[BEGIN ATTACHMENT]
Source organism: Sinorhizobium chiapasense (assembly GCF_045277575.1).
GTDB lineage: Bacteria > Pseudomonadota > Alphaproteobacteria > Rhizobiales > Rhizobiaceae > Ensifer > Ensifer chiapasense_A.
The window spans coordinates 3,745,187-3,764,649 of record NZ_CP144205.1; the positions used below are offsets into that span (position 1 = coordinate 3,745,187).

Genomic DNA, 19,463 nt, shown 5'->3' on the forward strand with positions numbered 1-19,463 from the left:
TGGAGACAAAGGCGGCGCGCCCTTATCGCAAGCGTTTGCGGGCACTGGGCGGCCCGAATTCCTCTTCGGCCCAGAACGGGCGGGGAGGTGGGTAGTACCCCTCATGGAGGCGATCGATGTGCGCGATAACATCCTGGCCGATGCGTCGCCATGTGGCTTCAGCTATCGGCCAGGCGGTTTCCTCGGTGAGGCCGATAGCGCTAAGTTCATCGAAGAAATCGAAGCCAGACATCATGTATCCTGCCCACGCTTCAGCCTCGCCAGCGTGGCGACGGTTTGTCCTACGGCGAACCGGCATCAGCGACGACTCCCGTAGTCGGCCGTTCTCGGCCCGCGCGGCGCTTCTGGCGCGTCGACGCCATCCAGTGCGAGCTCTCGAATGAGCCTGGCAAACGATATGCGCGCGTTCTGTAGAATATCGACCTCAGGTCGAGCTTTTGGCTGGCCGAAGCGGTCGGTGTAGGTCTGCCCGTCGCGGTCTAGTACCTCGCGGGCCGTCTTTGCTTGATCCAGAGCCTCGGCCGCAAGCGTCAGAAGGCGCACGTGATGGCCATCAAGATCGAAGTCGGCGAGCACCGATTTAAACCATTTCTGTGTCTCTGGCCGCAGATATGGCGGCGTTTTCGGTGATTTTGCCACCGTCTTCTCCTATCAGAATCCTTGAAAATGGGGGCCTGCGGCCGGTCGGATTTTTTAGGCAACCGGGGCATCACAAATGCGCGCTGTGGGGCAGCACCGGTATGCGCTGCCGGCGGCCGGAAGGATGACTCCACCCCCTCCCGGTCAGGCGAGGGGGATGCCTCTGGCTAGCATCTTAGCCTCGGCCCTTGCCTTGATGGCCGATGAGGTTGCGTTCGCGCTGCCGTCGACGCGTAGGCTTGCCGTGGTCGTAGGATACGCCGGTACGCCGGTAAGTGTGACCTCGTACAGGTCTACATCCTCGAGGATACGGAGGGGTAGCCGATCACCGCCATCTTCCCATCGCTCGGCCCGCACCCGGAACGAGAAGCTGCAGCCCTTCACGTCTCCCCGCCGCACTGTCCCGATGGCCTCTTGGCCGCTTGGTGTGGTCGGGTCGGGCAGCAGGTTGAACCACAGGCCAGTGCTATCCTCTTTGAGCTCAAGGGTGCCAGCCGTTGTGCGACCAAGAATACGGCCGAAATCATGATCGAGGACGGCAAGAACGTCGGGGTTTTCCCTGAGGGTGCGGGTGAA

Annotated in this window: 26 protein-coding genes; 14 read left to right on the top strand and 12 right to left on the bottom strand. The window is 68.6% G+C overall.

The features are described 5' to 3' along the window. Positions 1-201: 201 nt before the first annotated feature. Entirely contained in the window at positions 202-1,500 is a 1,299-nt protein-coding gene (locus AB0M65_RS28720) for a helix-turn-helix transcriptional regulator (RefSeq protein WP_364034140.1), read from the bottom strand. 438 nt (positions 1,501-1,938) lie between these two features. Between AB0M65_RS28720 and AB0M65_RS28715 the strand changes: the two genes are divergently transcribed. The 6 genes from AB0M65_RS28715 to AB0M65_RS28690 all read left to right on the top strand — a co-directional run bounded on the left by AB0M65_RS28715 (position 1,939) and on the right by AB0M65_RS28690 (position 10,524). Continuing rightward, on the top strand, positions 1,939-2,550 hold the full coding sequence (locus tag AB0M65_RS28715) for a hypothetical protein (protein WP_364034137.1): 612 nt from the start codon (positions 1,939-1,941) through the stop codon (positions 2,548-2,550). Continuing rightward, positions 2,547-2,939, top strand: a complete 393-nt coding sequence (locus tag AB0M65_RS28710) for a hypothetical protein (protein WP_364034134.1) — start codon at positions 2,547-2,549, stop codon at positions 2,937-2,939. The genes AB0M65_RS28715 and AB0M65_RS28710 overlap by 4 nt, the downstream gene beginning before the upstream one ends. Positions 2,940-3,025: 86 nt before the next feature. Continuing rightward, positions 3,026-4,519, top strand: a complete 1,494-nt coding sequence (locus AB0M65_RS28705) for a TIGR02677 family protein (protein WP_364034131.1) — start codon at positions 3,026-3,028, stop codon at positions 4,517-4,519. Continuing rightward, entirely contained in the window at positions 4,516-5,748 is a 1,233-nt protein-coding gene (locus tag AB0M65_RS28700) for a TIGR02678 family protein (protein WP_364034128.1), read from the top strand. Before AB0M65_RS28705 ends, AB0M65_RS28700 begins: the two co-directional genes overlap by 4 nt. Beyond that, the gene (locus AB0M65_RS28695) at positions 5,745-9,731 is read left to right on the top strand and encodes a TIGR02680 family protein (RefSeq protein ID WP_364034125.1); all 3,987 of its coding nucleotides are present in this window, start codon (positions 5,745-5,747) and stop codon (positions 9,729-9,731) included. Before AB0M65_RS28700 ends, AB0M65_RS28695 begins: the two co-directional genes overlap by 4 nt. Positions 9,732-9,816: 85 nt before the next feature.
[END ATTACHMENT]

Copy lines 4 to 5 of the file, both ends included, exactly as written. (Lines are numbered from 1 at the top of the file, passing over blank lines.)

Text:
Genomic DNA, 19,463 nt, shown 5'->3' on the forward strand with positions numbered 1-19,463 from the left:
TGGAGACAAAGGCGGCGCGCCCTTATCGCAAGCGTTTGCGGGCACTGGGCGGCCCGAATTCCTCTTCGGCCCAGAACGGGCGGGGAGGTGGGTAGTACCCCTCATGGAGGCGATCGATGTGCGCGATAACATCCTGGCCGATGCGTCGCCATGTGGCTTCAGCTATCGGCCAGGCGGTTTCCTCGGTGAGGCCGATAGCGCTAAGTTCATCGAAGAAATCGAAGCCAGACATCATGTATCCTGCCCACGCTTCAGCCTCGCCAGCGTGGCGACGGTTTGTCCTACGGCGAACCGGCATCAGCGACGACTCCCGTAGTCGGCCGTTCTCGGCCCGCGCGGCGCTTCTGGCGCGTCGACGCCATCCAGTGCGAGCTCTCGAATGAGCCTGGCAAACGATATGCGCGCGTTCTGTAGAATATCGACCTCAGGTCGAGCTTTTGGCTGGCCGAAGCGGTCGGTGTAGGTCTGCCCGTCGCGGTCTAGTACCTCGCGGGCCGTCTTTGCTTGATCCAGAGCCTCGGCCGCAAGCGTCAGAAGGCGCACGTGATGGCCATCAAGATCGAAGTCGGCGAGCACCGATTTAAACCATTTCTGTGTCTCTGGCCGCAGATATGGCGGCGTTTTCGGTGATTTTGCCACCGTCTTCTCCTATCAGAATCCTTGAAAATGGGGGCCTGCGGCCGGTCGGATTTTTTAGGCAACCGGGGCATCACAAATGCGCGCTGTGGGGCAGCACCGGTATGCGCTGCCGGCGGCCGGAAGGATGACTCCACCCCCTCCCGGTCAGGCGAGGGGGATGCCTCTGGCTAGCATCTTAGCCTCGGCCCTTGCCTTGATGGCCGATGAGGTTGCGTTCGCGCTGCCGTCGACGCGTAGGCTTGCCGTGGTCGTAGGATACGCCGGTACGCCGGTAAGTGTGACCTCGTACAGGTCTACATCCTCGAGGATACGGAGGGGTAGCCGATCACCGCCATCTTCCCATCGCTCGGCCCGCACCCGGAACGAGAAGCTGCAGCCCTTCACGTCTCCCCGCCGCACTGTCCCGATGGCCTCTTGGCCGCTTGGTGTGGTCGGGTCGGGCAGCAGGTTGAACCACAGGCCAGTGCTATCCTCTTTGAGCTCAAGGGTGCCAGCCGTTGTGCGACCAAGAATACGGCCGAAATCATGATCGAGGACGGCAAGAACGTCGGGGTTTTCCCTGAGGGTGCGGGTGAA